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History of Earth: Landslides – Definition, Causes and Types

Grade 8
Jun 5, 2023

In this article, we’ll learn about Landslides and its definition, causes and types. Let’s begin

Introduction of Landslides

Have you ever heard on the news that some roads in the mountains were closed due to landslides? In this session, we will discuss the mass movement of landmass, the meaning of landslides, and the causes of landslides.


Let’s discuss this in detail.


A landslide is a rapid and sudden movement of a large amount of material downslope.

Landslides can carry away plants and animals or bury their habitats.


The main cause of a landslide is the effect of gravity overcoming the stability of a slope through friction.

Effect of Landslide

Landslides cause rapid changes to the earth’s surface because the area that slopes rapidly becomes flat, altering the earth’s surface.

The Earth’s surface can crack and shift during an earthquake above the point where the crust moves. The land can be pushed up or dragged along this area.

Landslides change the slope of a steep hill and the land at the foot of a hill as the landslides down and off the slope.

Landslide effect on the Earth

A slump, shown in the figure, is the most common kind of landslide.


Slumping occurs when a block of material moves downslope over a curved surface.

Heavy rains, deforestation, construction on unstable slopes, and earthquakes increase the chance that a landslide will happen.


Causes of Landslides

Three major causes of landslides are geology, morphology, and human activity.


It is the characteristics of the material itself. The earth or rock might be cracked or weak, or different layers might have different strengths and stiffness.


It denotes the structure of the land. For example, slopes that lose their vegetation to forest fire or drought are more prone to landslides. Vegetation holds soil in place, and without root systems, the land is more likely to slide away.

Human Activity

Human activity, such as agriculture and the construction of roads, railways, buildings, etc., can increase the risk of landslides. Activities such as deforestation, irrigation, excavation, and water leakage can help destabilize or weaken a slope.

Causes of Landslides

Types of Landslides

The different types of landslides are categorized by the types of material, the slope, and the direction of movement.

Here are a few:

Types of Landslides

Falls Landslides

Falls are movements of often larger rocks and boulders through the air rather than along the ground in free-fall, bouncing, and rolling.

Falls are often the result of material becoming detached from cliffs and other overhanging formations.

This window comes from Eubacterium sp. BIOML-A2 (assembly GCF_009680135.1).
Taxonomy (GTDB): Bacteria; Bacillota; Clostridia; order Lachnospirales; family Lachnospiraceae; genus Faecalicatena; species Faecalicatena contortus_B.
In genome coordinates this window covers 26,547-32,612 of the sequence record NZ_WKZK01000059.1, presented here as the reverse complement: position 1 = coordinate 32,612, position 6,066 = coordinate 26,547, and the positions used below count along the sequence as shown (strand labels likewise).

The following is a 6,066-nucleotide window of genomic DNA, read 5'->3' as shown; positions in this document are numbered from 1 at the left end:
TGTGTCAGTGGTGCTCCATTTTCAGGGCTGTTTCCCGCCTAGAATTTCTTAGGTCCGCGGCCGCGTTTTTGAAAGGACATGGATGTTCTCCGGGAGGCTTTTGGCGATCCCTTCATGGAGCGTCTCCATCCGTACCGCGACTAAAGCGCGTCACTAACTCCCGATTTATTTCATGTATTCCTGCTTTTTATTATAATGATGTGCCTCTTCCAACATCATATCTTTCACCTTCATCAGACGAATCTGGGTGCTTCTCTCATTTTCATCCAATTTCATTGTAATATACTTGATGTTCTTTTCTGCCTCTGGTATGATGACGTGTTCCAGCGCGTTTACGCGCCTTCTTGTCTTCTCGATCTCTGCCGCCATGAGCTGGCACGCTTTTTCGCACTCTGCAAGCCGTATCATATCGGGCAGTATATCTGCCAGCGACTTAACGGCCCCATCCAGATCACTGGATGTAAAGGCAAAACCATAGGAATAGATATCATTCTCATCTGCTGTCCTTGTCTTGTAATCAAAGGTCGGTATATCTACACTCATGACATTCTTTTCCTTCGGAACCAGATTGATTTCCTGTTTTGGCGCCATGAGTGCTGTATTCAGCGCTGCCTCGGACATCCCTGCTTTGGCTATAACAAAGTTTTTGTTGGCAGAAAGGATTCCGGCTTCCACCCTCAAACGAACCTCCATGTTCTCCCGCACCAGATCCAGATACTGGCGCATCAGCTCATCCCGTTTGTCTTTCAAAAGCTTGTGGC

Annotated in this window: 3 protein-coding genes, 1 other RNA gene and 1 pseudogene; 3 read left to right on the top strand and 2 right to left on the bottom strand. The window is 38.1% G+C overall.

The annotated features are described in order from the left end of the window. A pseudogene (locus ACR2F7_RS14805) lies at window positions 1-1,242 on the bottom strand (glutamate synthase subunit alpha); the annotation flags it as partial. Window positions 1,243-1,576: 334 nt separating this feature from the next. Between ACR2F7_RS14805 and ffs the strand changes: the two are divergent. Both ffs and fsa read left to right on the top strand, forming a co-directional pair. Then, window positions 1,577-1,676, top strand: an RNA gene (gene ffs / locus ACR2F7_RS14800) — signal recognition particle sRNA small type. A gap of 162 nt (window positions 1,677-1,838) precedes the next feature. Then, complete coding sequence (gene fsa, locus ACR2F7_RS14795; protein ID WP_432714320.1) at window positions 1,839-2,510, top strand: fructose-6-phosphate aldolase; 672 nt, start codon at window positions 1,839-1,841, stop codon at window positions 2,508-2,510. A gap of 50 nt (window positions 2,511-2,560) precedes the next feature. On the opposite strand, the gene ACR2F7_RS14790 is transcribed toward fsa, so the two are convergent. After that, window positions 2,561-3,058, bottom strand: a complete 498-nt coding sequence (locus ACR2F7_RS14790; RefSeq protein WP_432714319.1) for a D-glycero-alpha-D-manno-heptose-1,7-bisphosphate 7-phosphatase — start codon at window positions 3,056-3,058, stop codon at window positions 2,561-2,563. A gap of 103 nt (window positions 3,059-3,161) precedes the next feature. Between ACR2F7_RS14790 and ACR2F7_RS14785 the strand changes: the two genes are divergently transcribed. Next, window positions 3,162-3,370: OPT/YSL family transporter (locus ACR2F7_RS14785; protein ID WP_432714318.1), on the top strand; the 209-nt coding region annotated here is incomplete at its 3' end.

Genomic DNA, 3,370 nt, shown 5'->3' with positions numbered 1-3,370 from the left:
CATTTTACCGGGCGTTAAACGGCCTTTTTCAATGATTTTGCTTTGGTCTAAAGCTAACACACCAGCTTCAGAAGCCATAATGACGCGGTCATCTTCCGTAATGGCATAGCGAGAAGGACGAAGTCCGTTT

Falls landslides

Topple Landslides

These occur because of some fractures between the rocks and the tilt of the rocks because of gravity without collapsing.

Here, we see the forward rotational movement of the material.

Topple landslides


Slides are movements of material, either in large or fine pieces, down a slope where there is a distinct separation between the moving material and the underlying foundation.

This type of movement is the most technical definition of a landslide.

There are two types of slides which include rotational and translational.


Rotational slide – In a rotational slide, the material moves along a pivot point, a center of gravity that is lower in elevation than the mass of the material. This type of slide leaves a concave shape in its path.

A translational slide is one in which the mass moves along a parallel line with the underlying base.

Rotational and Translational landslide


This happens on flat terrain and gentle slopes and can occur because of softer material.

Spread landslide


This comes in many types: debris flow, debris avalanche, mudflow, creep, and earth flow.

Debris flows: It involves the rapid downhill movement of loose earth material, usually with water.

Debris Avalanche – It is similar to debris flow but has a faster flow.

Types of flow


Earth flow – In an earthflow, the earth material is finer and washed away, leaving a depression bowl at the head.

Mudflow – Mudslides are made of fine silt, sand, and clay material saturated with water and flowing very rapidly.

Creeps – These are slower and can be evident when electric poles and roads bend slightly.

Effects of Landslides

It can disturb the social and economic environment with a number of other damages, which are mentioned below.

Short-term Impacts

  • Loss of life and property.
  • Roadblocks
  • Damage to the natural beauty of the area.
  • The blocking of the channel because of the falling of rocks.
  • Destruction of railway lines
  • Flooding

Long-term Impacts

  • Landscape changes can be permanent.
  • The loss of cultivation land or fertile land.
  • Erosion and soil loss can lead to environmental problems.
  • Population shifting and migration.
  • Effects on the sources of water.
  • Some roads can be damaged or closed permanently.


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